A decade-long attempt to put the Port of Port Royal in private hands came closer to fruition Wednesday when the S.C. State Ports Authority accepted a $15.42 million offer from The Furman Co. of Greenville.
The agreement must now be approved by the S.C. Budget and Control Board. A vote is planned for 10 a.m. Nov. 26 in Columbia.
If approved by that agency, The Furman Co. will have 150 days to complete its due diligence and another 30 days to close the deal, board chairman Bill Stern said.
Representatives of the Beaufort Regional Chamber of Commerce, Port Royal Town Council members, the town manager and residents who made the trip to Wednesday’s meeting in Charleston applauded the vote.
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The port has been vacant since 2004, when it was deemed too expensive to operate. The authority was ordered to sell the land, but three attempts since 2006 have fallen through.
Furman president Steve Navarro said in an email shortly after the vote that he was in a meeting and unavailable for comment. However, he issued a news release later in the day that said in part: “Over the next few months we will be actively planning a strategy to determine the property's highest and best use, density and scale, and to analyze its potential for financial success.”
The town’s development agreement with the Ports Authority, finalized in early 2013, includes limits of 425 residences and 250,000 square feet of commercial space.
A shuttered dry stack on London Avenue must be removed within 12 months of the purchase or by the end of the five-year development agreement.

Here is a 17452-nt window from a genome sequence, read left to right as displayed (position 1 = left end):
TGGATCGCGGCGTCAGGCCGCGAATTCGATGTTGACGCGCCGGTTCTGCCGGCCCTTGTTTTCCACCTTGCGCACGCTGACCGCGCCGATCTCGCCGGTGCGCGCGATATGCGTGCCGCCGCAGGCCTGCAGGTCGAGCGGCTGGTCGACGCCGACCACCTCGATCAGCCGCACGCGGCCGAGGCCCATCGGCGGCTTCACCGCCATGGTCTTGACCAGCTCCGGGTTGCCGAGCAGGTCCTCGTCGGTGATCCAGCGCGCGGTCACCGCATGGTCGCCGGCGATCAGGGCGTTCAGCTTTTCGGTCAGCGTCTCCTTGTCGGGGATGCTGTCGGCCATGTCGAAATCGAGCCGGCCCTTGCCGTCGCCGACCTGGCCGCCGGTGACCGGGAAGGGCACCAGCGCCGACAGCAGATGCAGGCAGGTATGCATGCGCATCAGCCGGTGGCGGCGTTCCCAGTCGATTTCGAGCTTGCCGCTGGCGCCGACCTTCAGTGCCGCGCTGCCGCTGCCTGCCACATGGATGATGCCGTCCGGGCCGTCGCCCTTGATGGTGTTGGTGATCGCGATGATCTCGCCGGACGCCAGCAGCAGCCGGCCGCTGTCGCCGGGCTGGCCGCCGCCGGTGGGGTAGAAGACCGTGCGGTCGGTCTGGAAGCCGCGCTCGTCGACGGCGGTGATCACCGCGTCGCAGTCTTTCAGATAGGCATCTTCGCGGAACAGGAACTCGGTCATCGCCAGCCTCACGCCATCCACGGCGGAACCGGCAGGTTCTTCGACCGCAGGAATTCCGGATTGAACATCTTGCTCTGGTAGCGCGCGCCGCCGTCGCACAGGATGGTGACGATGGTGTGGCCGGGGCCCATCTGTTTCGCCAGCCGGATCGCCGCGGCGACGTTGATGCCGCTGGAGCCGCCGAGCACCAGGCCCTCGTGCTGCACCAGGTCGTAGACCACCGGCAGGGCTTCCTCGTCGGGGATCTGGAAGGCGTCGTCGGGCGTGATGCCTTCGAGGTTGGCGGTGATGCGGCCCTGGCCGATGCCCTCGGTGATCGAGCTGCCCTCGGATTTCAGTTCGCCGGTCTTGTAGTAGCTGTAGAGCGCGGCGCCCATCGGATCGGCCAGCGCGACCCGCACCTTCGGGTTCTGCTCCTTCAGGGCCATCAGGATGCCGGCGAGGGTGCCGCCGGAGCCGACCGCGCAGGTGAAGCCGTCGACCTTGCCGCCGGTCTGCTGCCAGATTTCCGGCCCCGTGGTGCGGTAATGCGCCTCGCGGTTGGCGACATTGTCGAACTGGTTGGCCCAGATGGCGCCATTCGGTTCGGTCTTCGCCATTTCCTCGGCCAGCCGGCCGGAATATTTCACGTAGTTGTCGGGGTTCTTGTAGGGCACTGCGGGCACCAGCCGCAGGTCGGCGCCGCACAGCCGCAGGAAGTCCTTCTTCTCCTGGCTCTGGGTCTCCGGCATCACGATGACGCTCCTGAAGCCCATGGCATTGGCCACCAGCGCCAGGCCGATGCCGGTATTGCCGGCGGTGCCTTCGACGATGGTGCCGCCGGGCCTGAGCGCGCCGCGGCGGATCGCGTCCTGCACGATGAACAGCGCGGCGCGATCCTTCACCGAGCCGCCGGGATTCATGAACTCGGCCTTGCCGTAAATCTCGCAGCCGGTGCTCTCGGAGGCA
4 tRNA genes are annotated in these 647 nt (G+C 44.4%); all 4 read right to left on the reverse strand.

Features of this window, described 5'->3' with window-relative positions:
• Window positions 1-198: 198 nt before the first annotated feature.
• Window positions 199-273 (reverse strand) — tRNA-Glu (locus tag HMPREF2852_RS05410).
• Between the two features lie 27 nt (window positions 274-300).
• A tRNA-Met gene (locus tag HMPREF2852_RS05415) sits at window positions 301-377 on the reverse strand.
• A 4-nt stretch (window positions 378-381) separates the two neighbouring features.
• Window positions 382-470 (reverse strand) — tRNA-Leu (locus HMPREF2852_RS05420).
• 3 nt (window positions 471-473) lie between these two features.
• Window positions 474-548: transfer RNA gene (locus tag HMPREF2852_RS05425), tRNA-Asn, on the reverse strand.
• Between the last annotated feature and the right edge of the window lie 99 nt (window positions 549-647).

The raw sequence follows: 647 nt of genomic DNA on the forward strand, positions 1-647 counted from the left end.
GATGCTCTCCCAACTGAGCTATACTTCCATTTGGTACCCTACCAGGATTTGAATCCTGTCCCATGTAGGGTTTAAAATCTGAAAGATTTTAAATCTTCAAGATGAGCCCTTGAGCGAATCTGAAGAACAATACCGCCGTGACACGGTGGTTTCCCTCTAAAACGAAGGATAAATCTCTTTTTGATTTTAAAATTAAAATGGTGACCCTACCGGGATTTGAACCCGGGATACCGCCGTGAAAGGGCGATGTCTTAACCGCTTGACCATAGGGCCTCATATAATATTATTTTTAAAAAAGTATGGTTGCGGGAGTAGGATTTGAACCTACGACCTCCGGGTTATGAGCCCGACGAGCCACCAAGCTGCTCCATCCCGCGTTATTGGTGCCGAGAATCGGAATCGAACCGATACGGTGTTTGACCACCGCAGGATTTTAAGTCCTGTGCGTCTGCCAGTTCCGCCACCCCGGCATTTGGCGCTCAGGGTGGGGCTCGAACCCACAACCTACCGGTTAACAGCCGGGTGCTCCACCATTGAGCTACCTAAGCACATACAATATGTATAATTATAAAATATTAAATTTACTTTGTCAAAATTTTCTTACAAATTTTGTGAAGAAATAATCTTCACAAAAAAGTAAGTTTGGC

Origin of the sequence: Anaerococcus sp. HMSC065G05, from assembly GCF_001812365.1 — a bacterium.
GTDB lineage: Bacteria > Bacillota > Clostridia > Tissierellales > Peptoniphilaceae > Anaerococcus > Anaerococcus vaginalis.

It also includes terms and deadlines for transferring the promenade and two parks to the town. The agreement would provide up to $64,500 in planning and design fees that the authority would reimburse to the town.
Stern said the authority has done its due diligence and The Furman Co. has a strong reputation. He was confident the company would be able to complete the sale and fulfill development plans.
Navarro, along with Jim Chaffin of Chaffin/Light, met with town officials in August about the port. They said they were working together. Chaffin and Navarro had partnered in the spring on a plan to develop the Beaufort Downtown Marina parking lot into a mixed-use development, but that plan fell apart after public opposition.
The Furman Co. was one of four potential buyers to publicly announce interest in the property. Another, Dick Stewart, is part of a lawsuit alleging the authority has mismanaged the sale and failed to follow the “prudent-man rule,” a common-law concept that requires trustees, such as a state agency, to handle assets as a thrifty person would.
Councilman Joe Lee, who attended the Ports Authority meeting, said he was surprised at the purchase price.
The property’s appraised value remains unclear — the Ports Authority has steadfastly refused to release a reappraisal completed in earlier this year by order of the General Assembly. Spokeswoman Erin Dhand said neither those documents nor the sale agreement would be made public until after the sale concludes.
The property was marketed for $22.5 million after a spring 2013 appraisal. Before that, it was listed for $20.4 million.
A state law passed this past spring required that the property be sold for at least 80 percent of its appraised value, which would suggest the most recent estimate of its value is no less than $19,275,000.
“I thought the appraisal was going to be more,” Lee said after roughly figuring the math.